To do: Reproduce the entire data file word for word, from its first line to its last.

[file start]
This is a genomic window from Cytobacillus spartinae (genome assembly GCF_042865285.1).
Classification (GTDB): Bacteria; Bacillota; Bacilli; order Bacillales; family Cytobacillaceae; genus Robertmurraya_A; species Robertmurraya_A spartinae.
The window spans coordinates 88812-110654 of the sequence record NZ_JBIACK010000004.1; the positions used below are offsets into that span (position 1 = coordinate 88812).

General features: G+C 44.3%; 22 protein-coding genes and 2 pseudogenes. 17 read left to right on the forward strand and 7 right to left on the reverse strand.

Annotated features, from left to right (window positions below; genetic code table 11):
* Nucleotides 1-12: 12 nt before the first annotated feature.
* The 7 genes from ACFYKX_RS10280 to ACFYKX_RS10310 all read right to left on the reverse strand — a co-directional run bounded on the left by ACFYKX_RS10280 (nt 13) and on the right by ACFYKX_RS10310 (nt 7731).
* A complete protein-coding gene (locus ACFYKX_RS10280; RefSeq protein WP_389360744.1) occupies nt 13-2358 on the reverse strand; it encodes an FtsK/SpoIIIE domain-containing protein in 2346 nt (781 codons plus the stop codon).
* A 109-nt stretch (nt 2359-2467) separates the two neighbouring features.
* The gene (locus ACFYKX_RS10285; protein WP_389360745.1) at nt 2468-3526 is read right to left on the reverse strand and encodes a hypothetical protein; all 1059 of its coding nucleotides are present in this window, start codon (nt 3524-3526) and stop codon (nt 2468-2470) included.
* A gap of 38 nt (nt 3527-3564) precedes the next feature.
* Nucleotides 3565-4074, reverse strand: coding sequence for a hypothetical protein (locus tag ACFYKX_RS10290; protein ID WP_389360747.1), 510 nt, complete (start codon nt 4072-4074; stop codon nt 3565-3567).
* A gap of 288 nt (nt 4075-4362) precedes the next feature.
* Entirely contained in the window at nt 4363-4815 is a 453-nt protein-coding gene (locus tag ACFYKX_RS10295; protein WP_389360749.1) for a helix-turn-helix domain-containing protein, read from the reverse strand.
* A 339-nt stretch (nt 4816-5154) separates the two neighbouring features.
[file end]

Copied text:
This is a genomic window from Cytobacillus spartinae (genome assembly GCF_042865285.1).
Classification (GTDB): Bacteria; Bacillota; Bacilli; order Bacillales; family Cytobacillaceae; genus Robertmurraya_A; species Robertmurraya_A spartinae.
The window spans coordinates 88812-110654 of the sequence record NZ_JBIACK010000004.1; the positions used below are offsets into that span (position 1 = coordinate 88812).

General features: G+C 44.3%; 22 protein-coding genes and 2 pseudogenes. 17 read left to right on the forward strand and 7 right to left on the reverse strand.

Annotated features, from left to right (window positions below; genetic code table 11):
* Nucleotides 1-12: 12 nt before the first annotated feature.
* The 7 genes from ACFYKX_RS10280 to ACFYKX_RS10310 all read right to left on the reverse strand — a co-directional run bounded on the left by ACFYKX_RS10280 (nt 13) and on the right by ACFYKX_RS10310 (nt 7731).
* A complete protein-coding gene (locus ACFYKX_RS10280; RefSeq protein WP_389360744.1) occupies nt 13-2358 on the reverse strand; it encodes an FtsK/SpoIIIE domain-containing protein in 2346 nt (781 codons plus the stop codon).
* A 109-nt stretch (nt 2359-2467) separates the two neighbouring features.
* The gene (locus ACFYKX_RS10285; protein WP_389360745.1) at nt 2468-3526 is read right to left on the reverse strand and encodes a hypothetical protein; all 1059 of its coding nucleotides are present in this window, start codon (nt 3524-3526) and stop codon (nt 2468-2470) included.
* A gap of 38 nt (nt 3527-3564) precedes the next feature.
* Nucleotides 3565-4074, reverse strand: coding sequence for a hypothetical protein (locus tag ACFYKX_RS10290; protein ID WP_389360747.1), 510 nt, complete (start codon nt 4072-4074; stop codon nt 3565-3567).
* A gap of 288 nt (nt 4075-4362) precedes the next feature.
* Entirely contained in the window at nt 4363-4815 is a 453-nt protein-coding gene (locus tag ACFYKX_RS10295; protein WP_389360749.1) for a helix-turn-helix domain-containing protein, read from the reverse strand.
* A 339-nt stretch (nt 4816-5154) separates the two neighbouring features.